Attitude Control

Something I didn’t realise about gas-powered RC offroaders (until I got my own recently) was the amount of control one has when they are airborne.  I’ve seen many examples of them in action, and I thought jumping was all about the speed and angle of entry.  Not so.  Here’s what I’ve worked out through trial-and error (including a broken front suspension wishbone) at the local BMX track:

  • Speed of entry is critical for distance.
  • Angle of the ramp is critical for height.
  • Landing attitude is controlled by throttle (or lack of) and brake in the air.  And possibly a tiny bit by how you leave the ramp (under power or not).

Here’s how throttle control works for me.  Imagine a tabletop jump (or a long double).  Assuming I have the speed to carry the truck across the top and onto the downslope, here’s what happens:

  • If I back off the throttle in the air, the nose drops way down, resulting in a heavy nose landing and often a crash (rollover or cartwheel)
  • If I keep the throttle pegged in the air, it flies flat or slightly nose up, resulting in a rear-wheel landing. Better, but still rough and sometimes resulting in a rebound which causes a rollover.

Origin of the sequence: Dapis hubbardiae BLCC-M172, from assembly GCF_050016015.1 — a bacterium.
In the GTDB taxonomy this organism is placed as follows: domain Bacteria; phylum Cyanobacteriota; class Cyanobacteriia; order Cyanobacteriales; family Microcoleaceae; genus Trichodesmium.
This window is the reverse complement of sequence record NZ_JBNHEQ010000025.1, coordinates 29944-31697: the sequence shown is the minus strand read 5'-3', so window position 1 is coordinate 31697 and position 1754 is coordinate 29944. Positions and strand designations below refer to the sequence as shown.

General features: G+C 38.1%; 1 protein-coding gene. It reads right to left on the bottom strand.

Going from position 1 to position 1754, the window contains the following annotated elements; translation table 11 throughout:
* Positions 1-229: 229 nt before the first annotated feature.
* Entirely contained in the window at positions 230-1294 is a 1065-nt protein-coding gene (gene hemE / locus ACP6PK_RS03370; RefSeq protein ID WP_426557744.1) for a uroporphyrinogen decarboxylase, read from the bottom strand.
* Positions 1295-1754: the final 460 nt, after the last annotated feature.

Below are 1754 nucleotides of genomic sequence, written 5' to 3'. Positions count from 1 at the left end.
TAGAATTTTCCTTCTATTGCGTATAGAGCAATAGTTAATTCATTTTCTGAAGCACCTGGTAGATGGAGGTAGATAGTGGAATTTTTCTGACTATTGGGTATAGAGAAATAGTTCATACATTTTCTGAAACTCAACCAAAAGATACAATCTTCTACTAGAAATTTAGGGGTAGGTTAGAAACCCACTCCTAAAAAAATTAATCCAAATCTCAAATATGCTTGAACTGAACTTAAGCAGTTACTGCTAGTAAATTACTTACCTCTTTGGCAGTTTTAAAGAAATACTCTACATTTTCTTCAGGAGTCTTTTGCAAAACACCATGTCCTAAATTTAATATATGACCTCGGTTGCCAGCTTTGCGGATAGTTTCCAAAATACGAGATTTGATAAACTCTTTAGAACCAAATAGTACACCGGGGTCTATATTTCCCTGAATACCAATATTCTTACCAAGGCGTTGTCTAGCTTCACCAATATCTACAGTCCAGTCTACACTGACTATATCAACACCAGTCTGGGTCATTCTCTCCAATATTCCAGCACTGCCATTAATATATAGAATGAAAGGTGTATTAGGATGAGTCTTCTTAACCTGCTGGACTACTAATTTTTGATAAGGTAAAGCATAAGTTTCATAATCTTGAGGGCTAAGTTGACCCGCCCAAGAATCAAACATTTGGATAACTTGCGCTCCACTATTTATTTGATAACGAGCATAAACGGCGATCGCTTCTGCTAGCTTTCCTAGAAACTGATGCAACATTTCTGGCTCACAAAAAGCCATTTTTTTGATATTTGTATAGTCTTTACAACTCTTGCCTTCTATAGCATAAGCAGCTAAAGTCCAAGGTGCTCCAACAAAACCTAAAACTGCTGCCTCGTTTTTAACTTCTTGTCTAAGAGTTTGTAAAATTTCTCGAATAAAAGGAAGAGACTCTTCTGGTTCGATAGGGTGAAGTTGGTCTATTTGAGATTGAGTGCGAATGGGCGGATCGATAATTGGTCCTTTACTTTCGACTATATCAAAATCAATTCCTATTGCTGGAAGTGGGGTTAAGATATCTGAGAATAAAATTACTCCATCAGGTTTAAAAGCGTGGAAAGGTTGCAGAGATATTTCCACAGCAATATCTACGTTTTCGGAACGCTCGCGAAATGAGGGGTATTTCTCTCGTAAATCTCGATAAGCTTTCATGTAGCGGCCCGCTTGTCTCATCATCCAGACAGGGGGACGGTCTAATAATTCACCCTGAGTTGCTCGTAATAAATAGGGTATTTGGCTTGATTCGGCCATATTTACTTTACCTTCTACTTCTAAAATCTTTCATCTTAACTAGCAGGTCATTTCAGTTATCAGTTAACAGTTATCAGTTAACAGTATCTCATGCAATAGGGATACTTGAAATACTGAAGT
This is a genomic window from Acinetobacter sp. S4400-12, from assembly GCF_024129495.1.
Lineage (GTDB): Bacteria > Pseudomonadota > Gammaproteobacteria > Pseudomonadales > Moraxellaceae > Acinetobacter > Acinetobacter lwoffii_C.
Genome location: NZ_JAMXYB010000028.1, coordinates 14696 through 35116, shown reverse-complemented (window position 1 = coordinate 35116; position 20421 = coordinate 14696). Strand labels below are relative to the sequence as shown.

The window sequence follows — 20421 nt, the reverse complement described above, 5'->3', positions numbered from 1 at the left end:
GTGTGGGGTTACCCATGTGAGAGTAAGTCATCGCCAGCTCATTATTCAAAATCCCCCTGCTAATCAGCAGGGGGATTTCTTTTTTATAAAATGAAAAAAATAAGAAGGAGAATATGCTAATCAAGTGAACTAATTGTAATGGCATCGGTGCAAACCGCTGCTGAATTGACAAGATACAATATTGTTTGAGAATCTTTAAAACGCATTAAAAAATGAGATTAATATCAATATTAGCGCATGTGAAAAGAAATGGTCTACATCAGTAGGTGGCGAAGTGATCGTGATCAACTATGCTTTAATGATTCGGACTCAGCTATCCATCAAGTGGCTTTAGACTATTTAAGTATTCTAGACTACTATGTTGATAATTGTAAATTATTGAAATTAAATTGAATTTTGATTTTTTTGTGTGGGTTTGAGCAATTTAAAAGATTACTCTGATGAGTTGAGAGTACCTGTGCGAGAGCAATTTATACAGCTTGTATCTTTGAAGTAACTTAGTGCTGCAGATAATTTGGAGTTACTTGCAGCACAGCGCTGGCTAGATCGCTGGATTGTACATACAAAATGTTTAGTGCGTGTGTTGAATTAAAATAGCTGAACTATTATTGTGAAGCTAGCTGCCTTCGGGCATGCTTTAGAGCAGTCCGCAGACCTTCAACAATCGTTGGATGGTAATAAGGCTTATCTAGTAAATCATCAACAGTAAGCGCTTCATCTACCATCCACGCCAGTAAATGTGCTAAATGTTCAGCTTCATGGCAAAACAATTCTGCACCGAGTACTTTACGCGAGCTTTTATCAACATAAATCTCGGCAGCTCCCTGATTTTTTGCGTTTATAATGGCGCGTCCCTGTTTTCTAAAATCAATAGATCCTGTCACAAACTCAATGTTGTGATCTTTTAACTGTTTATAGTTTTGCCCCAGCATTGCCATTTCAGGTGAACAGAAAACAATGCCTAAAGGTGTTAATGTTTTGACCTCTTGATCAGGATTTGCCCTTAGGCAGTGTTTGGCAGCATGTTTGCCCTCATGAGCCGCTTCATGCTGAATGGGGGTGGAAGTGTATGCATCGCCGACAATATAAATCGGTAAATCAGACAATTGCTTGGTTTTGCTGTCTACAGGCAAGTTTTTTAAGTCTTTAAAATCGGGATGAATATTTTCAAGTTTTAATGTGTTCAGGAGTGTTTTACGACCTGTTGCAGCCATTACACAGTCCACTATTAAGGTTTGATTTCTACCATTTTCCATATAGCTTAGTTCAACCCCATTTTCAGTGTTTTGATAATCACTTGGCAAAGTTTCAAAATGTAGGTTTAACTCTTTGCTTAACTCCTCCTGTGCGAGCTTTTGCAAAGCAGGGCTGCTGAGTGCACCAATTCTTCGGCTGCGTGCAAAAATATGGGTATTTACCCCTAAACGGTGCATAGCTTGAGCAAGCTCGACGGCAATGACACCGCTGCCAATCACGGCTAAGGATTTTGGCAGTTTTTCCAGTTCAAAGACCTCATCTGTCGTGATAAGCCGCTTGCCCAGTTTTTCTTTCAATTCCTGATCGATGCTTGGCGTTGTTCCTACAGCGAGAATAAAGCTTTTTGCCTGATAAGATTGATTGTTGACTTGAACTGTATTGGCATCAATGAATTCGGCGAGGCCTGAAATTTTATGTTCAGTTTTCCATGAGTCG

• If however I keep the throttle on just long enough, and back off as I clear the ‘table’, the nose drops nicely and the truck lands perfectly parallel with the downslope.  Very smooth.

I seem to have got the grip of this fairly well, such that I can adjust the landing attitude for most jumps.  Short triples are still a hassle because it’s hard to judge the entry speed and decide whether to clear one or two of the jumps.

[tags]rc, radio control, jumping[/tags]

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10 Comments

  1. Hmmm I don’t remember that from my physics classes, but I suppose yeah if the wheels slow down the spinning energy has to go somewhere right?

  2. Sure! I replaced the broken suspension bit. Damn I forgot how cheap this hobby is once you’ve overcome the initial purchase: a set of all 4 upper and lower swingarms for the front suspension was $8.

  3. A set of things for $8…?! Someone has their retail psychology calibration all wrong. It’s not about constant markup ratios, it’s about how much you would pay on the spot having travelled all that way for something that your machine won’t work without… viz. Sony’s earbud spongy bits: new headphones with spongy bits = $35; set of replacement spongy bits = $20. Awesome!

    And meantime, Ben, go play DirtBike for an hour or so and rekindle that instinct for throttle on = backspin, throttle off = nosedive. Good-o!

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